[Note, I’m not sure if the 20mm cannons being referred to as MG on the card is meant to imply that they fire with the M134 MG pods, as the MG on a tank fire together. If they do then its even more destructive!]
If I didn’t have the points to just buy the US ones (being hit on 3’s with so many 12.7mm guns around is not appealing), I’d be inclined to load up on Napalm and Mini-guns. The Napalm would be aiming to make use of a pre-planned artillery target to hit an expected dug in infantry; removing the need for ranging in, gaining a re-roll on successful saves, but obviously requiring some anticipation on where the enemy will be. Note that you need the aircraft to not be in reserve to place a pre-planned marker and to use that marker first as they now disappear as soon as the aircraft is removed from the table.
The mini-guns can then keep the pressure on the emerging infantry threat.
UH-1 Huey Transports
A platoon of up to 4 UH-1 allowing up to 12 stands to be airlifted in. Handy for airmobile missions or keeping a platoon in reserve.
The South Vietnamese get access to both towed artillery pieces in the US inventory – the M101 105mm and the M114 155mm. Both are “Firebase” unit so will be off table in all but one mission – handy as they are hit on 2+’s for being so large! They do have a 3+ save and the advantage of being in a purpose built nest to mitigate that in a firebase mission though.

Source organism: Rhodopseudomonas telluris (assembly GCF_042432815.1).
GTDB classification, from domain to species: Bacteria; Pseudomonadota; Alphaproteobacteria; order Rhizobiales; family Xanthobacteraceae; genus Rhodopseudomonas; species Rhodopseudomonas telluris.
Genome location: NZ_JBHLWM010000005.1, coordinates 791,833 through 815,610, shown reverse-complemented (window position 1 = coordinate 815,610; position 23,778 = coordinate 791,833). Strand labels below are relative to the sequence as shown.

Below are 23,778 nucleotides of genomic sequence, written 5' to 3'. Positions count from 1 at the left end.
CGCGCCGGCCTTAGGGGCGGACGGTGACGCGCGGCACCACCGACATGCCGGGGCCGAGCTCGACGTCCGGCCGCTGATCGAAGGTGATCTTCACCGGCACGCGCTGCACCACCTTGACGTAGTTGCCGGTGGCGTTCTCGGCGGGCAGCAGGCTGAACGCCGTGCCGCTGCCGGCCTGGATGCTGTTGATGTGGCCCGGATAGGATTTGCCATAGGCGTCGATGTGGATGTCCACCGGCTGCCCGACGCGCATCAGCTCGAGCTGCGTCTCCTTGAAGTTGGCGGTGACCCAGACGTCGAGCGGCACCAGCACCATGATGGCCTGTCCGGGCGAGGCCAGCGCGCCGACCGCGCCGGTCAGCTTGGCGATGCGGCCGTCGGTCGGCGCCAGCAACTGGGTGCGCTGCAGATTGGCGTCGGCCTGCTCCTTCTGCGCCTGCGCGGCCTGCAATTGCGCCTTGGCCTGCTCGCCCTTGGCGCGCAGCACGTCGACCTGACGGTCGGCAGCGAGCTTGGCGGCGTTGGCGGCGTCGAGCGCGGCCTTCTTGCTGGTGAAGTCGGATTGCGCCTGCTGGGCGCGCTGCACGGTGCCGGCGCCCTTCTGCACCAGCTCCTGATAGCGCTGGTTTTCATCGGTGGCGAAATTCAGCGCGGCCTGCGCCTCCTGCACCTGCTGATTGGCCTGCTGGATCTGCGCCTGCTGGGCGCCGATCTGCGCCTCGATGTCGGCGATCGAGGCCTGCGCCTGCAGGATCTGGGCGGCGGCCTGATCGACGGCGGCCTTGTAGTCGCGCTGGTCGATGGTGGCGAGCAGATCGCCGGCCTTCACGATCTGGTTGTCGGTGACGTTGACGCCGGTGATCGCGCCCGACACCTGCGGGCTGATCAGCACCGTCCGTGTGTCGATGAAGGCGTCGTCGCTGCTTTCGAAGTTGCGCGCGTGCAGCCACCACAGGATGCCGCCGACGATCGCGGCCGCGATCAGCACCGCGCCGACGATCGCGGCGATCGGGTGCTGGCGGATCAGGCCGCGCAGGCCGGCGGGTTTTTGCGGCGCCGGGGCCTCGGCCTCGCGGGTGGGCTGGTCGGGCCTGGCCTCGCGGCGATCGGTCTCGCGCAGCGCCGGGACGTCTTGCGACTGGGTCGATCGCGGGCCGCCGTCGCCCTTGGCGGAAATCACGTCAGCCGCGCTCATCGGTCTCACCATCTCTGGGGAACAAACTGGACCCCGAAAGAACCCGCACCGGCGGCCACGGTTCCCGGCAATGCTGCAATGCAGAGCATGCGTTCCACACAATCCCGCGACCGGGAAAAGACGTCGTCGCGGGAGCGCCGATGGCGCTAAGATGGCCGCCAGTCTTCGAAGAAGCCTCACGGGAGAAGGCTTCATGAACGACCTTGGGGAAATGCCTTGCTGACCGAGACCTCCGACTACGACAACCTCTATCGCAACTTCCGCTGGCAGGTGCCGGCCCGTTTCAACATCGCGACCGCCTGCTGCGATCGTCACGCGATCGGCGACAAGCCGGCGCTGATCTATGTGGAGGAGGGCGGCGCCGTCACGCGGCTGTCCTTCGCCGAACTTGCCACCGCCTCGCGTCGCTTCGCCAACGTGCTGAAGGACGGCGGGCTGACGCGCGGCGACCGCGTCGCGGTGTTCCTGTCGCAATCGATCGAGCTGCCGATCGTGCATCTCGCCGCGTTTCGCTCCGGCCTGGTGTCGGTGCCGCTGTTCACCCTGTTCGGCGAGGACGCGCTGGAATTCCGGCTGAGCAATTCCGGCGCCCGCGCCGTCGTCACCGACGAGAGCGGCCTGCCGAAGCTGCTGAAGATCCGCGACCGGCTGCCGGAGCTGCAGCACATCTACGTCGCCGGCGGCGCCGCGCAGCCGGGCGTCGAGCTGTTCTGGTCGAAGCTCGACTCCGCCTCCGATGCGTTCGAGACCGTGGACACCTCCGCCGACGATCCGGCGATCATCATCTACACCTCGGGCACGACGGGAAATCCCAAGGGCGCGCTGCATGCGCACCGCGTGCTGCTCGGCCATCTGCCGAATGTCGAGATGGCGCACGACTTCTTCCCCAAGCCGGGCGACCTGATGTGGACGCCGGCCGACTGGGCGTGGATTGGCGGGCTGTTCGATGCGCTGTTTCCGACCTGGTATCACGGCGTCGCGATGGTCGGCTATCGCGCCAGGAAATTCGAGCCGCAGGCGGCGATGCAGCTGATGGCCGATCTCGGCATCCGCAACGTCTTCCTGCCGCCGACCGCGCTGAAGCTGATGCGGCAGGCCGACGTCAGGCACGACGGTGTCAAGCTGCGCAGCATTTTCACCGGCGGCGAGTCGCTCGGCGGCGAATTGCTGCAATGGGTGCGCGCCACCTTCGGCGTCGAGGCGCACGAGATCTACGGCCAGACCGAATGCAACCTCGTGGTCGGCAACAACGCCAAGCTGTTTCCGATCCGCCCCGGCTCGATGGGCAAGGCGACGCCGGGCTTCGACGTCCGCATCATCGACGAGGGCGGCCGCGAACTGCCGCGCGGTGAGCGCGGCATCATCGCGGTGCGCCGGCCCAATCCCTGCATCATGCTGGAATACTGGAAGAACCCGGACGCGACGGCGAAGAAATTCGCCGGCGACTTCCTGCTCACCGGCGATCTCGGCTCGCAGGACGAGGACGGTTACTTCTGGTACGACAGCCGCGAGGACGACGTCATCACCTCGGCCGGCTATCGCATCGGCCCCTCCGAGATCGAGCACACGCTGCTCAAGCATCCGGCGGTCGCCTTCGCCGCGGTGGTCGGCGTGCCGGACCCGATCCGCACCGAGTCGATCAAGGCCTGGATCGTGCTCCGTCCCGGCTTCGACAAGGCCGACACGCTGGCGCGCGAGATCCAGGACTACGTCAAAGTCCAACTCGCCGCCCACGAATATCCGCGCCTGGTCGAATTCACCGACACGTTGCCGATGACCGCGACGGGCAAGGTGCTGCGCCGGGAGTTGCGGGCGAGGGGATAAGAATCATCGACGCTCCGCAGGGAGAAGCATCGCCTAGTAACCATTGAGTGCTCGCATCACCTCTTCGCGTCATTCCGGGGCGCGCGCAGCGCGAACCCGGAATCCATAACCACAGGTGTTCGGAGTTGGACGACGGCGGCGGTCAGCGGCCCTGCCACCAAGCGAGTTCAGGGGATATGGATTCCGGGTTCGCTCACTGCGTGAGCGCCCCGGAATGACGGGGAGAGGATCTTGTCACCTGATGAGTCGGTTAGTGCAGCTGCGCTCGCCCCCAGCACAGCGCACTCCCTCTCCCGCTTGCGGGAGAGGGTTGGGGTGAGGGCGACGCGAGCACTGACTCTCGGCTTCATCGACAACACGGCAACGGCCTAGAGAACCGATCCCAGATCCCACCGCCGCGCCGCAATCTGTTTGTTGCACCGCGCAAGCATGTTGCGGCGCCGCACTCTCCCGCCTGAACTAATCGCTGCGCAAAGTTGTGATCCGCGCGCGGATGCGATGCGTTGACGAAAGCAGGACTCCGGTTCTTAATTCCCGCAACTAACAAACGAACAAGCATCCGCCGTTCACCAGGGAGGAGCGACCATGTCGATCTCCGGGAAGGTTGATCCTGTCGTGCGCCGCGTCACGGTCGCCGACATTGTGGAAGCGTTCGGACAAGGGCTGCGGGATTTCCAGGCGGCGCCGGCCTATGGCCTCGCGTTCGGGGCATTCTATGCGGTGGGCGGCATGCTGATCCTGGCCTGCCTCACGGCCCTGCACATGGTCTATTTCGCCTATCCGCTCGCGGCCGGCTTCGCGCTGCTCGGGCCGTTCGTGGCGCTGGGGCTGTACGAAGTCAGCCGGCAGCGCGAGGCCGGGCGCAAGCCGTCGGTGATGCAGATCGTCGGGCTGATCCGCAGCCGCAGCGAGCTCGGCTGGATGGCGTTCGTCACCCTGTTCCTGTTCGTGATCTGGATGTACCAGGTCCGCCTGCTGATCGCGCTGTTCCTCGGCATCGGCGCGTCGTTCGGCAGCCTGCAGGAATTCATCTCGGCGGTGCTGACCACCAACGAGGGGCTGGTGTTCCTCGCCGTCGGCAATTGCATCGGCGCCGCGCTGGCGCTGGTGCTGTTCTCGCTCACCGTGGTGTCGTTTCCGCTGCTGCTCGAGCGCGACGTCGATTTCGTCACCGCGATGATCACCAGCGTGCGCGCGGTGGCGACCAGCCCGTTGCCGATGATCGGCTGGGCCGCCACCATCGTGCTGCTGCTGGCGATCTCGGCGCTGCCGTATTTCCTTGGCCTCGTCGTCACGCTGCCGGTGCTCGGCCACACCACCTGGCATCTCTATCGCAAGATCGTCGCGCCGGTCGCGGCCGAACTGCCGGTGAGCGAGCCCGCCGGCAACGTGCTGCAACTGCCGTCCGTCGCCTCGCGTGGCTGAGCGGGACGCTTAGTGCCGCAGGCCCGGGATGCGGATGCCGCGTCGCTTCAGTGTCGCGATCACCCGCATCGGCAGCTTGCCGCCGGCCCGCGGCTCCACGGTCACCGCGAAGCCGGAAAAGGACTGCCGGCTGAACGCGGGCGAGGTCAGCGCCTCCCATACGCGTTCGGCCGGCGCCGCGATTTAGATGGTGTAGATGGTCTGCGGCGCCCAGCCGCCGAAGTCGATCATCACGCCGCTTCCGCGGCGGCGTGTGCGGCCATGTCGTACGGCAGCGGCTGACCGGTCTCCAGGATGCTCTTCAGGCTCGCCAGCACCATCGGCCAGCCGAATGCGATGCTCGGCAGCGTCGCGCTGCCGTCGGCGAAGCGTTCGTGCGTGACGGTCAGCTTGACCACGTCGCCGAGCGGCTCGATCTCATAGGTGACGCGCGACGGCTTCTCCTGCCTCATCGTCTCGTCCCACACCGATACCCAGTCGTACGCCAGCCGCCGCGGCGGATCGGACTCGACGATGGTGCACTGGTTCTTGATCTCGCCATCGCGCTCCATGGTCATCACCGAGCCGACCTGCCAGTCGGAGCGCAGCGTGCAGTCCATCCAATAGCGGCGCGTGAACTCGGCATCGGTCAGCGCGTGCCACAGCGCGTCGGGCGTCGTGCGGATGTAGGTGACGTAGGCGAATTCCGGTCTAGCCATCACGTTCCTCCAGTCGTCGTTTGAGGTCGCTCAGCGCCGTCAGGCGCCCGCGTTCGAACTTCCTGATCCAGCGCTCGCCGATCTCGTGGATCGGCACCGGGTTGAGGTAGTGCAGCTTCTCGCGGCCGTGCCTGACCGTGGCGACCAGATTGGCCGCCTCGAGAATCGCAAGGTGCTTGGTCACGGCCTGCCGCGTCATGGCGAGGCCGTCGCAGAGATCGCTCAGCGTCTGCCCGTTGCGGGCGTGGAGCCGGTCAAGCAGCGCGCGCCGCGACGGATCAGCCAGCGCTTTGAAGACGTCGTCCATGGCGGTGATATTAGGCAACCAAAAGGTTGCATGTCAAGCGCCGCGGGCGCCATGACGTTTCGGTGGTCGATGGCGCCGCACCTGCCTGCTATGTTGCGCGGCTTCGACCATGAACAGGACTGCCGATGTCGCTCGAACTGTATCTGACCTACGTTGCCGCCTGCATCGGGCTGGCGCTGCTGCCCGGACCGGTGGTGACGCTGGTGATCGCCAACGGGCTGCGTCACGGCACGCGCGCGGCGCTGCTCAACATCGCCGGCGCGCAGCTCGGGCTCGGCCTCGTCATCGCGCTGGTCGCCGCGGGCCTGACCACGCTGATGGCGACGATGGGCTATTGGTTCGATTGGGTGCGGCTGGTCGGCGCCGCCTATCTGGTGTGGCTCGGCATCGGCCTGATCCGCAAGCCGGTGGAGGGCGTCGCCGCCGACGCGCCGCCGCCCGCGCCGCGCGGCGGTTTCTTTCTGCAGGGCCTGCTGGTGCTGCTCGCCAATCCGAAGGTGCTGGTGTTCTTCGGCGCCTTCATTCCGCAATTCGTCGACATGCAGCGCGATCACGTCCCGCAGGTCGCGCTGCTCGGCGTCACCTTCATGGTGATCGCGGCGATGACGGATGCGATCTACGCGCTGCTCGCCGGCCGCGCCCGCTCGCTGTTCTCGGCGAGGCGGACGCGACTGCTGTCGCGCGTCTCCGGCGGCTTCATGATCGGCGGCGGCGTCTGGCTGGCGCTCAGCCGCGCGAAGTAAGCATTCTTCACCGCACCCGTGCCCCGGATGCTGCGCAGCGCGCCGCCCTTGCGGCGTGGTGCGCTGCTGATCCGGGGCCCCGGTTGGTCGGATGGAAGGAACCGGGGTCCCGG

Both guns can fire smoke indirectly and directly, both are brutal and slow firing, both have Beehive to got a ROF 5 short range blast (useful in the Firebase defence mission). The 105mm has one less indirect firepower (3+ as opposed to 2+) and is only “reluctant”. But it has one big advantage over the 155mm. It is skill 5+.
“Skill 5+ as an advantage?” I hear you cry. Yes. For the 155mm has Skill 6! Good luck doing anything other than pound a pre-planned mission with the 155mm. Sure it has a higher morale but that’s not nearly as used as the skill for an artillery piece!
My inclination with the artillery is to either stick with the various cheap mortar options or go “America first” and take a US allied battery for the higher skill. Paired up with a US C&C helicopter and it will prove far more useful for digging troops out.
The majority of ‘Nam missions use “triage and medevac” so a point a piece for a Medic team and a Medevac helicopter is well invested. The medic allows you to take up to three wound markers, allowing Infantry stands to fight at full effectiveness rather than tend to wounded. This can the be paired with a “medevac” helicopter to then take up to six wound markers off the board, before loitering to remove them entirely. The ARVN version is hit on a 3+ but does come with Door Guns (” we ain’t in Geneva”) which can help keep a LZ clear!